- What is a network emulator?
- There are many network emulators available today, why would I want to get Mini Maxwell?
- I can use any of the freely available network emulators to do that, like NIST Net or netem. So, why Mini Maxwell?
- How can you be selling a product that uses netem! Doesn't that violate the GPL v2 license agreement?
- What specific advantages does Mini Maxwell have over netem?
- Why do I need support for netem's statistical assumptions? Isn't this self-evident?
- Is there any reason that I would want netem instead of Mini Maxwell?
- You say that Mini Maxwell runs in "bridging mode". What does that mean?
- How do you configure Mini Maxwell's IP address?
- Learning time is an important consideration. How long will it take to learn Mini Maxwell?
A Network Emulators imitate the function of a network by making modifications to network activity that allow the imitating system (the emulator) to accept the same traffic and data and achieve the same results as the imitated network.
Mini Maxwell introduces network delays, packet drops, etc. so that the devices on the network respond in the same way that they would if there were real-world network problems, like congestion, outages, ARP cache timeouts, misconfigured routers, etc.
A Mini Maxwell is the perfect choice if you want a highly portable, very low cost, network emulator. Mini Maxwell emulates real-world network conditions in your lab or office for testing, validation, troubleshooting, training, demonstrations, and trade shows. Mini Maxwell supports packet drop/loss, duplication, delay (latency)/jitter, reorder, and burst.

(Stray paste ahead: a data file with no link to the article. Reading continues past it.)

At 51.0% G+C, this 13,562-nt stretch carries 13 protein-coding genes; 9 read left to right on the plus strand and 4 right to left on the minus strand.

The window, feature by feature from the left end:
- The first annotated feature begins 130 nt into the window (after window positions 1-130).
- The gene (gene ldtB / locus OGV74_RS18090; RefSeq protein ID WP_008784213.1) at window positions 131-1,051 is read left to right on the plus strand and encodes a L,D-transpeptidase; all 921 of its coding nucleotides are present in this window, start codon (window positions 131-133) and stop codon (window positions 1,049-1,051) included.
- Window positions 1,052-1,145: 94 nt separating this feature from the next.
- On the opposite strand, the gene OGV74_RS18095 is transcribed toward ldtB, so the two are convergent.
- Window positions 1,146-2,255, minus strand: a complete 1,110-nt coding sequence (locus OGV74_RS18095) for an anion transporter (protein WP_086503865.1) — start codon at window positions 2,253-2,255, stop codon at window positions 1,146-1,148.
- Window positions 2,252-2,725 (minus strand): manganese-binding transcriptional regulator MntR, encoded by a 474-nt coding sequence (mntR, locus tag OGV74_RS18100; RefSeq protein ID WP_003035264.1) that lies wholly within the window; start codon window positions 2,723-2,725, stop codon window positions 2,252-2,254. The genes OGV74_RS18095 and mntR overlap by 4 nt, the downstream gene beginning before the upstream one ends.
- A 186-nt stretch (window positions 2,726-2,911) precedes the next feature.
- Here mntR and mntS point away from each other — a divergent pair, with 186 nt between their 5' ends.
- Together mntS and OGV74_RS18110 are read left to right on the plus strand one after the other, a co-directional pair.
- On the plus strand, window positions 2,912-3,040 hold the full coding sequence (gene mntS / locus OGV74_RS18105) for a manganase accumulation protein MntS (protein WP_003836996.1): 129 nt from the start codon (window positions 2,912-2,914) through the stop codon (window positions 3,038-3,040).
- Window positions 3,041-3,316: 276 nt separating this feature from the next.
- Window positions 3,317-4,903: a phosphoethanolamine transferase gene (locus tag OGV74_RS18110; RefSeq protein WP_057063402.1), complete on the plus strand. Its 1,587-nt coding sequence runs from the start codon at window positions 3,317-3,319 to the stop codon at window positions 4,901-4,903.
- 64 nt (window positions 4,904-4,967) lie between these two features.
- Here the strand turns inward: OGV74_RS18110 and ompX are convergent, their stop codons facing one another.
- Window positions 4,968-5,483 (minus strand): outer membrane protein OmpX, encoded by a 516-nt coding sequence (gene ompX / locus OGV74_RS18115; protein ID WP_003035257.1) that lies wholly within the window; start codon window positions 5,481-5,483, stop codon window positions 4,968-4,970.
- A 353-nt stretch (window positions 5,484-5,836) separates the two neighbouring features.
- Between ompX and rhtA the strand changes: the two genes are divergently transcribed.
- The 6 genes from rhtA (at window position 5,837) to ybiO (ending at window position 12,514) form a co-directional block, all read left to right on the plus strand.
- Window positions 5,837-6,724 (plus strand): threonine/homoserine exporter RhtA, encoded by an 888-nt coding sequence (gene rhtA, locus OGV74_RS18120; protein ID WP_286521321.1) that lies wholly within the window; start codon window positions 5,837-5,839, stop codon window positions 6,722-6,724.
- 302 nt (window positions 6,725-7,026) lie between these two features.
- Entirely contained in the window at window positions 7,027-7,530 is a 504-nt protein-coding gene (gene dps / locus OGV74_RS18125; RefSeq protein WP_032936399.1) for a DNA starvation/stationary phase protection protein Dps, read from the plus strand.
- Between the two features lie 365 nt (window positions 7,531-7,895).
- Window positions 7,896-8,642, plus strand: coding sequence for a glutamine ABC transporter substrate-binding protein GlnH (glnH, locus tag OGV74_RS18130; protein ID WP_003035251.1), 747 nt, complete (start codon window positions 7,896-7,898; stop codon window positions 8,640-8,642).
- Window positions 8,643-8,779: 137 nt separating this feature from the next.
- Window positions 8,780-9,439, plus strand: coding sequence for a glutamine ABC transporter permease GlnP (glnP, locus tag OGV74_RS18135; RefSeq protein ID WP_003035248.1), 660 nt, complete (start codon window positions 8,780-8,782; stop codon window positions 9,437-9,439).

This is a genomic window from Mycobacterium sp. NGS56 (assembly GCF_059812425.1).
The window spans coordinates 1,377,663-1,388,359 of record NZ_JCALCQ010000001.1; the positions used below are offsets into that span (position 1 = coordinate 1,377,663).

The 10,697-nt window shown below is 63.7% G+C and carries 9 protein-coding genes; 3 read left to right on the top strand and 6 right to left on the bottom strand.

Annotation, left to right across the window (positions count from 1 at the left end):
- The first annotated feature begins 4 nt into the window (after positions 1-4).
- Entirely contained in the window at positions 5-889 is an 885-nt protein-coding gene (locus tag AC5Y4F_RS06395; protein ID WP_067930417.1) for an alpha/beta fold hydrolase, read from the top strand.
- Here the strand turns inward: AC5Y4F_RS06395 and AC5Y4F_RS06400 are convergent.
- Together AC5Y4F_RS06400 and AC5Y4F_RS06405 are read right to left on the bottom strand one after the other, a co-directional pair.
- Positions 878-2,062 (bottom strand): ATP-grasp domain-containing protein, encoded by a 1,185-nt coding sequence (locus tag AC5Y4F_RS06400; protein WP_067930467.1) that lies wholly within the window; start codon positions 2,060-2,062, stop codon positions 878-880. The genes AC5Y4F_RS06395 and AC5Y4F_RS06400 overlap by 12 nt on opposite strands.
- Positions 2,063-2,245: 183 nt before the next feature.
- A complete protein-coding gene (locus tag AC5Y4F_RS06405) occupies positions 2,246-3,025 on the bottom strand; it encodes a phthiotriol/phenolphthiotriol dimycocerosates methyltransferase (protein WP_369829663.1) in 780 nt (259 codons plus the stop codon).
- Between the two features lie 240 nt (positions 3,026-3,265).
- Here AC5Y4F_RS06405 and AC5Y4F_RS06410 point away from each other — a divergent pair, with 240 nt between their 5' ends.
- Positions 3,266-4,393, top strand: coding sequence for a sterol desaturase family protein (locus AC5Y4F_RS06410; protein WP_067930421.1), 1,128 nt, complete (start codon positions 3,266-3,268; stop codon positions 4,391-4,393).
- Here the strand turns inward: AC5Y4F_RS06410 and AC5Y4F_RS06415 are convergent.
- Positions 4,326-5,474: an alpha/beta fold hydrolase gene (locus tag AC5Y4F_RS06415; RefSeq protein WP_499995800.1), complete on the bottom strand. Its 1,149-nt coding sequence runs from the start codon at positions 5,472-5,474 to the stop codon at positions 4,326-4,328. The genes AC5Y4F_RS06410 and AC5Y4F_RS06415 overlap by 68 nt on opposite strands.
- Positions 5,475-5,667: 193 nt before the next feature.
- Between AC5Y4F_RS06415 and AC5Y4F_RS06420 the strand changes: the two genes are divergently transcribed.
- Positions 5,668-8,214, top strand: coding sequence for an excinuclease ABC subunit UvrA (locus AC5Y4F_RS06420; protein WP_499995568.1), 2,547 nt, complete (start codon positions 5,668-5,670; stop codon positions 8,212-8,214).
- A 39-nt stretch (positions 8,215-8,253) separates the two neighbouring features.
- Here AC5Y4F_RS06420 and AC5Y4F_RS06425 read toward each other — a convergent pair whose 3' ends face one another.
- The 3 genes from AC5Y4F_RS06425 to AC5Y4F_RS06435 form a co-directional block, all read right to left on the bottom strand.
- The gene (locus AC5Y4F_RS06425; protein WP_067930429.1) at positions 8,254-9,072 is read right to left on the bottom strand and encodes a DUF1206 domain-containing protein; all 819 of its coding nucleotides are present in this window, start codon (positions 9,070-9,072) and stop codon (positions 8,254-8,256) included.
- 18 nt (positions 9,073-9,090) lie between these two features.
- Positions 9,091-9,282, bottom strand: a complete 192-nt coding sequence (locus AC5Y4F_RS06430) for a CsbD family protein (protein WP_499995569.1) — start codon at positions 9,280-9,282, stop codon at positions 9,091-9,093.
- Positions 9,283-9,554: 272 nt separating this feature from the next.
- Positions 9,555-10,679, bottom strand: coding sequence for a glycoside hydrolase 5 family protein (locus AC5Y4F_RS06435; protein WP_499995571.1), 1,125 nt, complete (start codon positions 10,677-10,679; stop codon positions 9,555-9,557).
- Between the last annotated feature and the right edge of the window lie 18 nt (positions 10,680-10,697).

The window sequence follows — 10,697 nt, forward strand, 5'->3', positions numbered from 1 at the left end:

Mini Maxwell is a completely contained unit that operates in layer two bridging mode, making it easy to install without having to fiddle with IP addresses and routing between the devices under test. Mini Maxwell is operated via a web interface without the need for arcane command lines.
In addition, MM can sort the traffic into "bands" and impose different impairments on each band.
A NIST net was last updated in 2005 and runs on Linux 2.4.x, an obsolete operating system with no migration path. Mini Maxwell uses an up-to-date version of Linux. Mini Maxwell uses the netem kernel module to do the actual real-time impairments.
A InterWorking Labs meticulously observes and honors all intellectual property agreements and contracts, including the GPL v2 and v3 license agreement governing the use of Netem. InterWorking Labs has not modified netem or the Linux kernel; Mini
Maxwell is a collection of web pages, scripts, and cgi-bin programs that make use of the unmodified netem services. Mini Maxwell uses the netem kernel module without violating the GPL v2 license. Many commercial products, like Mini Maxwell, operate on freely available, open source, operating systems. This is permissible under the GPL v2 license agreement.
A Mini Maxwell has applied netem in a way that avoids many of the difficulties of using netem directly. For example, the Mini Maxwell package includes three Ethernet interfaces, two of which are run in "bridging" mode. The netem impairments are applied to the outgoing packets on these two interfaces. Mini Maxwell offers a graphical, web-based interface, and online help to quickly and easily accomplish tasks.
The same tasks using netem require hours of research, if they are possible at all, as well as mastery of a cryptic command line interface.
- Easy set up and configuration. Mini Maxwell can operate as a ?bump on the wire?. There is no need to create special IP addresses or routes.